PHOENIX - One of the most popular Phoenix Suns players from the franchise's past will guide the team to an uncertain future.
At the news conference on Tuesday announcing his hiring as Suns coach, Jeff Hornacek spoke at length about his readiness for the job and the influences that will guide him.
"I've always felt that I've been a coach," he said. "My dad was a coach, so I've been around basketball since I was 5 years old."
Hornacek played the first six of his 14 NBA seasons with the Suns. He was traded to Philadelphia in the Charles Barkley deal, then went to Utah, where he found great success as the backcourt teammate of John Stockton. Hornacek retired from playing to spend more time with his family, then eased into coaching, first as a shooting instructor in Utah, then since 2011 as a full-time assistant with the Jazz.
His coaching style, he said, would be heavily influenced by his days playing for Cotton Fitzsimmons in Phoenix and Jerry Sloan in Utah.
"Hopefully, I can take Jerry's toughness, Cotton's enthusiasm and confidence-building and blend them together," Hornacek said, "and become a great coach like some of the great coaches that have been here in the past."
He went through a "who's who" list of the best Suns players in the past, from Gar Heard to Walter Davis, Alvin Adams, Kevin Johnson, Barkley and Steve Nash.
"There's been great success here over the years," Hornacek said.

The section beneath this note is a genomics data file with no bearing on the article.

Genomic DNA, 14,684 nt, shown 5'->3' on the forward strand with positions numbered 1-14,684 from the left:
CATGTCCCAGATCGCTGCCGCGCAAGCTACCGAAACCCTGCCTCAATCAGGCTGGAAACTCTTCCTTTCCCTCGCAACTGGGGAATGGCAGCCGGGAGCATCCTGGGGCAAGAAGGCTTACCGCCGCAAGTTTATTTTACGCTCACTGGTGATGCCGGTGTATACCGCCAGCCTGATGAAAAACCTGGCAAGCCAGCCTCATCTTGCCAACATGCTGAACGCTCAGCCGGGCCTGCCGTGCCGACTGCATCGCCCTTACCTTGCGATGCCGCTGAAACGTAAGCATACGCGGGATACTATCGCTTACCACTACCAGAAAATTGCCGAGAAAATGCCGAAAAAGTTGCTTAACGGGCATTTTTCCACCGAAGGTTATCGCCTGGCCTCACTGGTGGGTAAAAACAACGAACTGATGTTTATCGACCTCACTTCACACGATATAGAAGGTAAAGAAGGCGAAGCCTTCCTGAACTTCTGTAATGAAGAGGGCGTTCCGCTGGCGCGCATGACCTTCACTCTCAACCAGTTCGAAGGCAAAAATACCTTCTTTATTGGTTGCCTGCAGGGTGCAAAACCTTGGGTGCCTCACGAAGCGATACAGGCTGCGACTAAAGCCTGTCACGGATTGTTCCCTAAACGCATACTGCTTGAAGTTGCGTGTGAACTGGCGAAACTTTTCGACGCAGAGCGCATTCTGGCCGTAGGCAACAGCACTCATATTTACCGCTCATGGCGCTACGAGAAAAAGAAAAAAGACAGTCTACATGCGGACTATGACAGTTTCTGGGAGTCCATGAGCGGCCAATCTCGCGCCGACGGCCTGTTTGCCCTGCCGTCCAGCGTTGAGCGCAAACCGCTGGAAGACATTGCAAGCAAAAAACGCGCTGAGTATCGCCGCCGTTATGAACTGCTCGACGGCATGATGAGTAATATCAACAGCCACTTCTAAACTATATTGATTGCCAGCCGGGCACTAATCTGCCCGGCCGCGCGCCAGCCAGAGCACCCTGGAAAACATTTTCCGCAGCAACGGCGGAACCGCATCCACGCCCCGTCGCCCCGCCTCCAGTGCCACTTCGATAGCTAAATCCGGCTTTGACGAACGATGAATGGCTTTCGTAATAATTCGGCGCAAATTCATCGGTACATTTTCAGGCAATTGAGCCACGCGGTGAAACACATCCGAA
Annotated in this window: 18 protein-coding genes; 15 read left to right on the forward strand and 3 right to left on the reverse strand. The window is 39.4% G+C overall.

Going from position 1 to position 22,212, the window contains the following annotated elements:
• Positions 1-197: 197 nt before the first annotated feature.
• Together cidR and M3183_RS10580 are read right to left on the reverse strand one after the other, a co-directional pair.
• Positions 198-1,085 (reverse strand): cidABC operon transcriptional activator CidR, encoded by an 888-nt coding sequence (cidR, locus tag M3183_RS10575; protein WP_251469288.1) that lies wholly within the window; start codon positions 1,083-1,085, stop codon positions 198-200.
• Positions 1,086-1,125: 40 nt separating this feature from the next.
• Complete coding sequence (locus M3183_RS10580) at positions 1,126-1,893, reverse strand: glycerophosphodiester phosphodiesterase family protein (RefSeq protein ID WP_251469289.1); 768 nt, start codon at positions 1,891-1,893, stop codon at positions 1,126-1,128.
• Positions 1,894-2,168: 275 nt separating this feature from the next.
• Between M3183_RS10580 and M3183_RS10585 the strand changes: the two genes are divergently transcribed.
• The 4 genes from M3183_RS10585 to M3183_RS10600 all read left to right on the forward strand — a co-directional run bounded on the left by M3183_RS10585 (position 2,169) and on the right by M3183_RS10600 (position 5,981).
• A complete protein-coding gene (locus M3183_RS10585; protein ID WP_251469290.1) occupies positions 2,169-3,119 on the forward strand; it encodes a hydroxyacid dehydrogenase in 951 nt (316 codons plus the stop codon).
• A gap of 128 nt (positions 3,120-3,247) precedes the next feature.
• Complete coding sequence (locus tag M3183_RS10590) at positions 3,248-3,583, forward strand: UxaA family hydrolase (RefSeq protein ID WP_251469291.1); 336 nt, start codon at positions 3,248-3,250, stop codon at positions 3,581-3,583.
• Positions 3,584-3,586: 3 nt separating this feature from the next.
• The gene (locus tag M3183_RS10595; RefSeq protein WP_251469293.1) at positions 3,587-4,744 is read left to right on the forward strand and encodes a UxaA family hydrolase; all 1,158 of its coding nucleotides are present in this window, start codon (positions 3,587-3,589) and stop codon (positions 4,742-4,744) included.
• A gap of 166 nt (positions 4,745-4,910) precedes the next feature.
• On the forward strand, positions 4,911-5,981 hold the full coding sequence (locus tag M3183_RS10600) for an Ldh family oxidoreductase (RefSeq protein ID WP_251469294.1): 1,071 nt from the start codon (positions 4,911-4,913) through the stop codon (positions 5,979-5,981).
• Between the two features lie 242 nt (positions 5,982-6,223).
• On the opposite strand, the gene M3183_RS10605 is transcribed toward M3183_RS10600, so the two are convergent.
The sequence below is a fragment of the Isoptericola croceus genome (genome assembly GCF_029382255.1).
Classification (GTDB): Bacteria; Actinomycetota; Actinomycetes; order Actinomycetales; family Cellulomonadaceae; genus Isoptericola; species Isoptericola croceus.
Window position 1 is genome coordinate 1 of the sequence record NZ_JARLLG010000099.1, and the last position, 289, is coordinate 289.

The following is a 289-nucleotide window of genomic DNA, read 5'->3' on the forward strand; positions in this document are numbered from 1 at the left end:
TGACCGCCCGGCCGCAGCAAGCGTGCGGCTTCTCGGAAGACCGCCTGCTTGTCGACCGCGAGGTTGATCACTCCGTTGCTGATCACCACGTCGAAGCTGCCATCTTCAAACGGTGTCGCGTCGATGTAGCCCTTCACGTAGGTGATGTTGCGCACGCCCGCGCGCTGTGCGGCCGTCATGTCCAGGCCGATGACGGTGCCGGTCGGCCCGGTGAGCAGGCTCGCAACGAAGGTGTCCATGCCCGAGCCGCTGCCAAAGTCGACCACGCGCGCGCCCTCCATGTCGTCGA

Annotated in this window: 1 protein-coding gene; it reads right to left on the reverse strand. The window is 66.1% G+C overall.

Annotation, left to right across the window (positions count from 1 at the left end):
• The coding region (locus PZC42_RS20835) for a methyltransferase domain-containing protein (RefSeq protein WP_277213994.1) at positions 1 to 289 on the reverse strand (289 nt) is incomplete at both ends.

But the Suns never have won an NBA title, and things have gone from mediocre to far worse the last couple of seasons. Hornacek inherits a team that went 27-55 last season, the worst record in the Western Conference and second-worst in Suns history. Only the team's inaugural season of 1968-69 was worse.
Owner Robert Sarver said that these days the Suns "are selling hope." Hornacek will embody that belief as new general manager Ryan McDonough works to improve the team's unimpressive roster. Phoenix has the fifth and 30th picks in next month's draft.
Hornacek's philosophy will be to build teamwork with a consistent improvement on the court. He especially looks forward to working with young players, although he knows that fortunes aren't transformed overnight.
"Sometimes it's a tough deal as a coach, as players," Hornacek said. "You're going to have some struggles and that's when you have to stay positive through that, knowing that you're ultimately striving to get better and you have a higher goal."
He said that he will enter the season with no preconceived notions on players and looks forward to the teaching aspect of his job. He said that today's players often haven't received much quality coaching before they get to the NBA, often after just a year in college.
His experience the last few years with Utah, Hornacek said, showed him that the demeanor of young players is not indicative of their willingness to be taught.
"They may look at you and you might think they're not paying attention," he said, "but they really do want to learn."
McDonough's first task when he replaced the fired Lance Blanks was to find a coach. He had heard all the great things about Hornacek but said the hiring seemed "almost too obvious." After McDonough met with Hornacek last week, he understood what all of those who had promoted him for the job were talking about. The team then moved quickly over the weekend to finalize the deal.
Hornacek brings an amiable personality to a challenging job. He thinks that's an asset, because when he does come down hard on players, it will be a rare occurrence that gets their attention.
"You have to find that fine balance between being able to get on guys and not harping on them all the time," he said, "because if you do that they're going to tune you out."
Hornacek has a home in Phoenix, but McDonough said the new coach's abilities, and not the fact that he had such strong ties to the Suns, were the reason he was hired.